Like any rational person just getting to know the Lord would, they panicked. But notice Moses' declaration to them in this moment:

“Do not fear! Stand by and see the salvation of the Lord which He will accomplish for you today; for the Egyptians whom you have seen today, you will never see them again forever. The Lord will fight for you while you keep silent. 

In other words, here is an opportunity to witness a miracle, God wants to divinely intervene here. All you have to do is stand here, trust Him, and watch Him work. The words "keep silent" literally mean "hold, hold," with the implication of engraving something, like drawing a line in the sand and standing firm.

It is important to remember the outcome of that divine surprise:

21 Then Moses stretched out his hand over the sea; and the Lord swept the sea back by a strong east wind all night and turned the sea into dry land, so the waters were divided. The sons of Israel went through the midst of the sea on dry land, and the waters were like a wall to them on their right hand and on their left.

God did not allow them to fail. And Beloved, no matter how impossible things might seem, He will not allow you to fail either. His provision is without limit, and beautifully orchestrated, causing awe and wonder like walking through walls of water. When we encounter something that is beyond our resources, the psalmist encourages us, "There," in that overwhelming and surprising place, remember who He is, and "let us rejoice in Him." God has decided to let you witness a miracle. Will you stand with Him, draw your line in the sand, and wait with expectation? Or will you retreat into yourself and your need for control, as I often do, forfeiting the miracle God would show you?

A Place of Abundance

Bless our God, O peoples 
And sound His praise abroad,
Who keeps us in life
And does not allow our feet to slip

For you have tried us, O God;
You have refined us as silver is refined.
You have brought us into the net;
You have laid an oppressive burden upon our loins
You made men ride over our heads;

We went through fire and through water,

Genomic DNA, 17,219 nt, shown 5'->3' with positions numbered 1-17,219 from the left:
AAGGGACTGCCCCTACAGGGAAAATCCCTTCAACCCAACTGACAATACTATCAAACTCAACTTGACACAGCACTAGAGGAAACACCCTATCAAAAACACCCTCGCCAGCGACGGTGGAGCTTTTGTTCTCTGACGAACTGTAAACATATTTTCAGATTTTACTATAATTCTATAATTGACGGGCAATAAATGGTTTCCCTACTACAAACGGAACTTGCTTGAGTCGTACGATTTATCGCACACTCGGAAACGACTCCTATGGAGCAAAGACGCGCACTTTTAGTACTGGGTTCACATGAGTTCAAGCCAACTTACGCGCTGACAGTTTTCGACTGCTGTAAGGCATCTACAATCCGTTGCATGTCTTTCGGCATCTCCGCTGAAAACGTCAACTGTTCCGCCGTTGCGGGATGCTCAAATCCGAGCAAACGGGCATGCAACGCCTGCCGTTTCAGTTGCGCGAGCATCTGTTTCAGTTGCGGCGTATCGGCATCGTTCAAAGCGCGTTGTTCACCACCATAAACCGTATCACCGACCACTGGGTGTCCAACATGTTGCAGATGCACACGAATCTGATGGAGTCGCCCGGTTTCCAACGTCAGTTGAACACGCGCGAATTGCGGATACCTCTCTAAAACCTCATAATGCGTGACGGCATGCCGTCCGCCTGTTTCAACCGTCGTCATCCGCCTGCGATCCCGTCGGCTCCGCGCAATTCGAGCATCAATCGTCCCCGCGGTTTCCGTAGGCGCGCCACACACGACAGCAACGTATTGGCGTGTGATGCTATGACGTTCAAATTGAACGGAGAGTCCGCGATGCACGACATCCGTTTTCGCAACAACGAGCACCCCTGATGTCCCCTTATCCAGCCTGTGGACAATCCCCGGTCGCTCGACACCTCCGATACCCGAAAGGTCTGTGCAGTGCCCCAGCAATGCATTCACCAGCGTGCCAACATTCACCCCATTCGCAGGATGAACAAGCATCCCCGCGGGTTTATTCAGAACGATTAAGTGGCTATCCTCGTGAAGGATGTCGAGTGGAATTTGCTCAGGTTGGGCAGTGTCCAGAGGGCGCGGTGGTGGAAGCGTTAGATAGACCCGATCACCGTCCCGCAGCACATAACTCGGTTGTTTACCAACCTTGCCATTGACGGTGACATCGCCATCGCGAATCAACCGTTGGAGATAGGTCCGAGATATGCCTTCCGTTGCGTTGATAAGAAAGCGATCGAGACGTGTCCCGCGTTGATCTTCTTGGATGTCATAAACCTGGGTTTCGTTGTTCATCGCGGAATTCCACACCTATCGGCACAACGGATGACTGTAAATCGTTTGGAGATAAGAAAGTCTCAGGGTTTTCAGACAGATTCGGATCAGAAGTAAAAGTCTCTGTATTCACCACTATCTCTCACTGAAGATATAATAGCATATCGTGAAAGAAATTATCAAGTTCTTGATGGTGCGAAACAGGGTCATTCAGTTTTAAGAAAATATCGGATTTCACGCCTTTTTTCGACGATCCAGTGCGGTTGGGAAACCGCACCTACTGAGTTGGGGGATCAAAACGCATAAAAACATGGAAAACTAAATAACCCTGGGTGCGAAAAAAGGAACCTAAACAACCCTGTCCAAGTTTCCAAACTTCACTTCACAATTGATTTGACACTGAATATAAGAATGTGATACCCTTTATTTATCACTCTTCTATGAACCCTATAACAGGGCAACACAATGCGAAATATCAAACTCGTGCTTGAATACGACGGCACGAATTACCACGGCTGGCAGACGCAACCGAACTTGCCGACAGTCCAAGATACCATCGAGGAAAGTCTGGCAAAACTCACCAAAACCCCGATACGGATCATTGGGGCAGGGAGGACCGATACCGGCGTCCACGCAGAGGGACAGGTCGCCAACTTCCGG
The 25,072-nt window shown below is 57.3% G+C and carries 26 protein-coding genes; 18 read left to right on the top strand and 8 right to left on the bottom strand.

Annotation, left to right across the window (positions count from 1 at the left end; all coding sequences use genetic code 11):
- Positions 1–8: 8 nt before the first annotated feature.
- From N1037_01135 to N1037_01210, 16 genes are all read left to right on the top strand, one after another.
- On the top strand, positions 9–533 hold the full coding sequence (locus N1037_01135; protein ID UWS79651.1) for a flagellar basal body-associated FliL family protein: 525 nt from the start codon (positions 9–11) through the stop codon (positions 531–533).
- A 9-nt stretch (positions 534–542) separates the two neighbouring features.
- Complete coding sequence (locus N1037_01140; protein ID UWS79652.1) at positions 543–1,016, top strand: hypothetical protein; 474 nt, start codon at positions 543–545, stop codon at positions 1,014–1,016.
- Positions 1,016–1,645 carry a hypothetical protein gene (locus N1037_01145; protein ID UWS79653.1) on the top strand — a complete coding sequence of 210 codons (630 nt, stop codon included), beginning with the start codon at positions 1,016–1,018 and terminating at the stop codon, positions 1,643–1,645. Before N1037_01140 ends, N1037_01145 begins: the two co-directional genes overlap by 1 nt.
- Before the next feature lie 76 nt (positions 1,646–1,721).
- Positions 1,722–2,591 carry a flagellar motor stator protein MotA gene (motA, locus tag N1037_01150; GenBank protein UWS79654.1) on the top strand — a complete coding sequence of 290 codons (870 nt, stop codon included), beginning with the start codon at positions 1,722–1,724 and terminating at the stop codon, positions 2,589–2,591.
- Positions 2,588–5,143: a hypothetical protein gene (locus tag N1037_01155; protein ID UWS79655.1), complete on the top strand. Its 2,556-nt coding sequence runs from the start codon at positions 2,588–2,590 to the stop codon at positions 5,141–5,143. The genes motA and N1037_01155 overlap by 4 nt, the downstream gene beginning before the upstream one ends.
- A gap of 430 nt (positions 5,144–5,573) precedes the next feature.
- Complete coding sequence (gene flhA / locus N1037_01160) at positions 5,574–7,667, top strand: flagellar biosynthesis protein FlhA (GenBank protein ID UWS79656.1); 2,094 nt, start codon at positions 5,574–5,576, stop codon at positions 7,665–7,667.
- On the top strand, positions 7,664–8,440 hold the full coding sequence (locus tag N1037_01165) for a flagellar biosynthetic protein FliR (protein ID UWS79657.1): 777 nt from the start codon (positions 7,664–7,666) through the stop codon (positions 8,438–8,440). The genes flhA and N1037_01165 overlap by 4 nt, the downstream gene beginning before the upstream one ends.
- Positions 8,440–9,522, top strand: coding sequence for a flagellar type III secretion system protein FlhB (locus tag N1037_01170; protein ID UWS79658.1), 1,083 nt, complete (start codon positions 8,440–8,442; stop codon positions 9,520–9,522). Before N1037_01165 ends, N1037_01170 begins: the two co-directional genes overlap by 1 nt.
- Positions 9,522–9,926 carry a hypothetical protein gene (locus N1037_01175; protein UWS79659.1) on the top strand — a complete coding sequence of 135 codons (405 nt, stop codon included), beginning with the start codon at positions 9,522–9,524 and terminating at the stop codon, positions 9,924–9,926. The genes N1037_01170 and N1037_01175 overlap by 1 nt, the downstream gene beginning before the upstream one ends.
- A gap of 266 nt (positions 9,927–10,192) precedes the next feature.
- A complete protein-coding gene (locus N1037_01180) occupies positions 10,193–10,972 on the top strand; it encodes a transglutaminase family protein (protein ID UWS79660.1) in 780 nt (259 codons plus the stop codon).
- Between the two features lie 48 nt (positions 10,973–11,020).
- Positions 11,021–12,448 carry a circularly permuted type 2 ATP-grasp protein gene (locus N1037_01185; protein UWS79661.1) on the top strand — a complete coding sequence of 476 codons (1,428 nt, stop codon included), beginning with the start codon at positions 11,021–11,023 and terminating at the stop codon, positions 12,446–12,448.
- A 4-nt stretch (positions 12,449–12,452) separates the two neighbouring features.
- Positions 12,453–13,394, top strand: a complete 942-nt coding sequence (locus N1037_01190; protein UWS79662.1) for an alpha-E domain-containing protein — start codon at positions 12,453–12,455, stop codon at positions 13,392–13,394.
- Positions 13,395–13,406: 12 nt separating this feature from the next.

Yet You brought us out into a place of abundance.
Psalm 66: 8-12

These verses have revolutionized the way I see all manner of challenges in daily life. This is the testimony of a person who has been through some tough times, but declares that we should trust in Him in tough times, for on the other side of them are a treasure. He tells us not to resist God, because, from the common annoyance to the big life or death challenges, they are all like little tributaries that pour out into an ocean of blessing.

Being "tried" is receiving an opportunity to apply the things we commit to doing for the Lord. "Refining" comes when the heat gets turned up in our lives and we feel the pressure of deadlines, decisions and conflicts. "Nets" are situations where we feel trapped or aren't sure what to do, or maybe circumstances where we feel discontent with where God has us. "Oppressive burdens" might come in the form of illnesses, losses, heartbreaks, disappointments, or seasons of waiting. And men riding over our heads are just dealing with other people, especially those who attack or oppress us, put us down, betray and disrespect us. I think this pretty much captures every kind of problem we might face. And yet, through all that, the writer tells us that on the other side of those things are abundance.

That word, abundance, is a great word. In Hebrew it's revayah. It means to not only drink your fill but to be completely saturated, having more than you could ever drink. It's also, if you remember, the purpose that Christ said Himself that he came to achieve in you. So in other words, trials, conflicts and struggles are often the very vehicle that get us to the abundance God has for us.

How you ask? This has come in four main ways in my life - maybe you can relate: